Ron Paul tore into Newt Gingrich early in Monday night's debate, claiming that he had left the speakership due to lack of support from his conservative colleagues, not voluntarily -- as Gingrich has suggested -- following the GOP's poor performance in the 1998 elections.
Mitt Romney also "opened fire" on Gingrich, attacking him over ethics charges as House speaker, and stressing that many of Gingrich's Republican colleagues had voted to reprimand him in 1997.
"It was members of your own party that voted against you," Romney said, noting that Gingrich left the House "in disgrace" when he resigned his seat in late 1998.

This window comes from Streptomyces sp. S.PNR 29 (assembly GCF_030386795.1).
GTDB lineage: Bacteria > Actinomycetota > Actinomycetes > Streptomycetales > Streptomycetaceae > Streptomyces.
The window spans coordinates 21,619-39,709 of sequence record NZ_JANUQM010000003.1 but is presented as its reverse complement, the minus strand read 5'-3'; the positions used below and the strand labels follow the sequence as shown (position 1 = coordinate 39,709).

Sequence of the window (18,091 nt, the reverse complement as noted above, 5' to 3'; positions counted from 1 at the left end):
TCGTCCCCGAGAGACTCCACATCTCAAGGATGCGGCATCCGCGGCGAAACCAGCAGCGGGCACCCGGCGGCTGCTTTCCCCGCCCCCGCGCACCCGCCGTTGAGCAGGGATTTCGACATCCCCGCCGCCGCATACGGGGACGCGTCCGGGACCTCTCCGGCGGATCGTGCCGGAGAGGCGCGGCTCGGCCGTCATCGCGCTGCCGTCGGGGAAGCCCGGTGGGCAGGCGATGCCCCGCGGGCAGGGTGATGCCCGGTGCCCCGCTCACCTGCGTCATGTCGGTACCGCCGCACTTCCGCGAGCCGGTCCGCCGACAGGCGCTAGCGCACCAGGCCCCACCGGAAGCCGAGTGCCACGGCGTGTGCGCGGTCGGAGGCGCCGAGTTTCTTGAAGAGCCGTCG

Gingrich asked moderator Brian Williams for time to respond.
"I asked Republicans to vote yes [on my reprimand] so we could get this over with and move on," Gingrich said of the three-year investigation into more than 80 charges of ethics violations that was closed in 1997.
"Democrats were very bitter" when the GOP won a majority in 1994, Gingrich said, noting that "The only thing that I admitted was that a lawyer wrote an inaccurate letter."
Gingrich paid a $300,000 fee to cover the costs of the investigation, and while he didn't resign until 1998, the settlement of the charges marked the beginning of the end of his tenure as speaker.